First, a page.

The first of the five koshas is anamaya kosha—the physical body. Your limbs, torso, and head; your skin, muscles, bones, and organs—everything that makes up your body, inside and out, is the anamaya kosha. The practice of yoga begins with the anamaya kosha because it is most tangible. We can see it, feel it, and move it. It’s easily accessible to us. The physical practice of yoga asana and pranayama are very anamaya-centered.
Cultivating body awareness in the modern world is truly a challenge, however. We tend to be so outward focused, always looking ahead to the next thing, or paying attention to anything but the present moment. Our bodies simply get shuffled around from place to place, fed whatever food is most convenient, and basically ignored until symptoms emerge that force us to begin paying attention, often too late.
It is no mistake that the practice of yoga, especially in the West, begins with the physical asanas. We need it. The time we spend moving and breathing—all while staying present (for the most part) with these movements and breaths—is truly a gift that can open up our awareness. In order to begin to understand the deeper and subtler koshas, or sheaths, we must first come to know our physical body.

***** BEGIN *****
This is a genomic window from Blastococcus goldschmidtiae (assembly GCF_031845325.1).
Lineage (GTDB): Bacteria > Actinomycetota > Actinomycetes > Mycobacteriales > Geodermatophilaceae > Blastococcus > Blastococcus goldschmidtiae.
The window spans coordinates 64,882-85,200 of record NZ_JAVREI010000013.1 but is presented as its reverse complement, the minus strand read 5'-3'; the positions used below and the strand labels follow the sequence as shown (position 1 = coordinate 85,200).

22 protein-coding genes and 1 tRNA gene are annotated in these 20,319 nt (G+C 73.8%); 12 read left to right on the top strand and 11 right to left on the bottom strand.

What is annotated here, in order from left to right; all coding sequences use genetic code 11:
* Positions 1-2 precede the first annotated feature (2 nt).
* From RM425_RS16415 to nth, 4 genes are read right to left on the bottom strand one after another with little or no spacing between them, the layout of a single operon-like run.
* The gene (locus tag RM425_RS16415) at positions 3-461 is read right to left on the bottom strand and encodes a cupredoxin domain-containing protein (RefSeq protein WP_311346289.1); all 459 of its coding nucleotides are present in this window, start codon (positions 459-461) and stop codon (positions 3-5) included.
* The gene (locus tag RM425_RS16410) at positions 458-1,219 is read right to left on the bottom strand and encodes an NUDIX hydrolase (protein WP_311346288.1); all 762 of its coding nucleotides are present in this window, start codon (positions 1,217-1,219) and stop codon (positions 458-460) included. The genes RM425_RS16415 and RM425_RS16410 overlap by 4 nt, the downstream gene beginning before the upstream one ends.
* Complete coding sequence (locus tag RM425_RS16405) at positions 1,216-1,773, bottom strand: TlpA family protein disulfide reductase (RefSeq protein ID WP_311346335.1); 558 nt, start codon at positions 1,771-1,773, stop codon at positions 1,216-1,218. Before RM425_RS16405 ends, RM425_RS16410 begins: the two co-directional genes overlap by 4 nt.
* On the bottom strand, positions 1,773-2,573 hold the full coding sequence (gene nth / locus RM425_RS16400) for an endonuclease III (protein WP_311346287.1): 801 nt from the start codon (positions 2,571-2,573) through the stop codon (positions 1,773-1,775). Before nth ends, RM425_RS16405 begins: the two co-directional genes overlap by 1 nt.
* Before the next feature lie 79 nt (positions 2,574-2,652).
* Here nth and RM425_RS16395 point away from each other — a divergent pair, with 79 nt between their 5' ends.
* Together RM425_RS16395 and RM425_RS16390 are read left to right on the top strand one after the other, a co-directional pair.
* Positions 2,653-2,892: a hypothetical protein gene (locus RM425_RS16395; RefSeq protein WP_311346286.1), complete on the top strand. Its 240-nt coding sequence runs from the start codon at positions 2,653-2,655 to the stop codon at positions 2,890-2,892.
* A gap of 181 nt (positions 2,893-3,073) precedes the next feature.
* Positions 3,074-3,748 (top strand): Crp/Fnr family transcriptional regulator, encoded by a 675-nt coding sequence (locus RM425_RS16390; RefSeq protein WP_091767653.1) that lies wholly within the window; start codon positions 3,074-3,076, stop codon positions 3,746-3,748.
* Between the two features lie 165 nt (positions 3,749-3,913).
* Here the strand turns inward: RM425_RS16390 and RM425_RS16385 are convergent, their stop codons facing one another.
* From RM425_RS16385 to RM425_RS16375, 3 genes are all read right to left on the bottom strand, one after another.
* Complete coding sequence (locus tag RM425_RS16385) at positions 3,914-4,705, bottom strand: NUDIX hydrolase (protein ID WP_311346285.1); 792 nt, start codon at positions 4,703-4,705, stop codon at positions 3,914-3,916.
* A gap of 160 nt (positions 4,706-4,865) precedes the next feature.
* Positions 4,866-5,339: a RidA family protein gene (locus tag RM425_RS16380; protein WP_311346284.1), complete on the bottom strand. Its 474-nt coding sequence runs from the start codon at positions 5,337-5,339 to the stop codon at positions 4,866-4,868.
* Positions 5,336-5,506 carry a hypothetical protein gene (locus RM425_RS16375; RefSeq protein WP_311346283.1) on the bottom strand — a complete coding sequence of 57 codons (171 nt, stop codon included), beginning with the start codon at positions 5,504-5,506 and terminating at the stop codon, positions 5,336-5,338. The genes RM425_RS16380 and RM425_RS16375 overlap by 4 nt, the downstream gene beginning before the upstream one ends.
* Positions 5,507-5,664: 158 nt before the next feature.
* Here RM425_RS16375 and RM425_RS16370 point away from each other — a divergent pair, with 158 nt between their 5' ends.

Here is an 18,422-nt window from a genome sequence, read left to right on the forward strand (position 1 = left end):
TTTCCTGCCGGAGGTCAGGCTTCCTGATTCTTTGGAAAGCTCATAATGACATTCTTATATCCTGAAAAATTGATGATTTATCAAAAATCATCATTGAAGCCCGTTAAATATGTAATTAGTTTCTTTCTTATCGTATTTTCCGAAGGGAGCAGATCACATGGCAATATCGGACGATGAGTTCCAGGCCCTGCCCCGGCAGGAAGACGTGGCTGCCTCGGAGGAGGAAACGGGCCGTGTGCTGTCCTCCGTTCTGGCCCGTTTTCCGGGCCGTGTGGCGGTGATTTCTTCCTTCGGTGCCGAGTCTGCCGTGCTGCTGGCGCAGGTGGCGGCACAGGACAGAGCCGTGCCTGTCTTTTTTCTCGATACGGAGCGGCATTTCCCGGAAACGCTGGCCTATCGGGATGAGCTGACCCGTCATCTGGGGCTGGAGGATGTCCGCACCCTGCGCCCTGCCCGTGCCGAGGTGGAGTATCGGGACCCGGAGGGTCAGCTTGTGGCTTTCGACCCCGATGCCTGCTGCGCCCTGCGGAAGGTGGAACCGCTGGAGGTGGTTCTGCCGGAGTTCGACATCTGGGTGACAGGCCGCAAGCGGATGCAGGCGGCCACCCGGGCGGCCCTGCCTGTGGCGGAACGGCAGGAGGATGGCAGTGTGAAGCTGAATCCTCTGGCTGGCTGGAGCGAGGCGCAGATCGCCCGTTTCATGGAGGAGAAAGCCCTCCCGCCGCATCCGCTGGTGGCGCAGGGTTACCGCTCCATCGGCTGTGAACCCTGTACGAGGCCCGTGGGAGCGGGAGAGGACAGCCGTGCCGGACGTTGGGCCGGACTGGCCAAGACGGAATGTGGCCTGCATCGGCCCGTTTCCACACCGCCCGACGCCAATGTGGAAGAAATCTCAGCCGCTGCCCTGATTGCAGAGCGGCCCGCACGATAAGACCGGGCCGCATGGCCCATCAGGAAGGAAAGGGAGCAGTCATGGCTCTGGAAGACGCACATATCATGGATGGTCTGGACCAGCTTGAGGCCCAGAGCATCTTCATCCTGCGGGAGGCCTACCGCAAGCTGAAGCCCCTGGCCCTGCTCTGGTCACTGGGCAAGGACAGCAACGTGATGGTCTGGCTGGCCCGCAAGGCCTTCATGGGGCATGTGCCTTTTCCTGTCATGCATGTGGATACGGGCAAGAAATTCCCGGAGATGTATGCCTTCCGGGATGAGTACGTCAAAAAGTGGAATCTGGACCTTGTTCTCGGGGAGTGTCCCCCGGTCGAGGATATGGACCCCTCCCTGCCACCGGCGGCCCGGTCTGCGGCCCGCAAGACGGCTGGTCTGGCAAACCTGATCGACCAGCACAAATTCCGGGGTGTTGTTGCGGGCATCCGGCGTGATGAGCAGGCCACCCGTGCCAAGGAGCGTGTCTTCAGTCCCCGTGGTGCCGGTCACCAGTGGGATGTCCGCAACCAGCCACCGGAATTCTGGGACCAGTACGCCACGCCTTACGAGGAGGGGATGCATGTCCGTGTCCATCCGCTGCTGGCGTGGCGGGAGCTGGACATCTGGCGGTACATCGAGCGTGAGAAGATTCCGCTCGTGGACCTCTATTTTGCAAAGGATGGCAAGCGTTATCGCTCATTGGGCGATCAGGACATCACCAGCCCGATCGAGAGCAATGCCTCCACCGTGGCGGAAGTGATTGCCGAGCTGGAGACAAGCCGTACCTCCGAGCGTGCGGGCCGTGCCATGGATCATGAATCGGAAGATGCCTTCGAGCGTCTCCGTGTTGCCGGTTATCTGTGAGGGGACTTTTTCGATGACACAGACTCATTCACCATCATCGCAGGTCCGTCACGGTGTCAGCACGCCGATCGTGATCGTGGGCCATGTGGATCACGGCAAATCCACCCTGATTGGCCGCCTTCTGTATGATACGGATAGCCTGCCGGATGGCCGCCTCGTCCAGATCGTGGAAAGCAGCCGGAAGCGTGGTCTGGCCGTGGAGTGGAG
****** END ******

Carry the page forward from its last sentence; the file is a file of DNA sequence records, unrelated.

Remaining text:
Anamaya kosha is also called the “food body” for the simple reason that, as the saying goes, you are what you eat. The foods we eat literally become our body as they are broken down into nutrients and absorbed so that the body can utilize them. The vitality of the foods we choose to eat is a direct reflection of the vitality our bodies will achieve. Truly understanding and integrating this concept into your life will help remove the obstacles that may have kept you from adopting healthier dietary habits.
The anamaya kosha is deceiving because we tend to identify it as our self. We think that we are our physical bodies. In fact, the yoga philosophy identifies the body as a temporary vehicle that we currently inhabit. How we treat the body plays an important role in the quality of our life experiences. The practice of yoga helps us to understand this. Once we become very familiar with anamaya, the subtler bodies can be uncovered.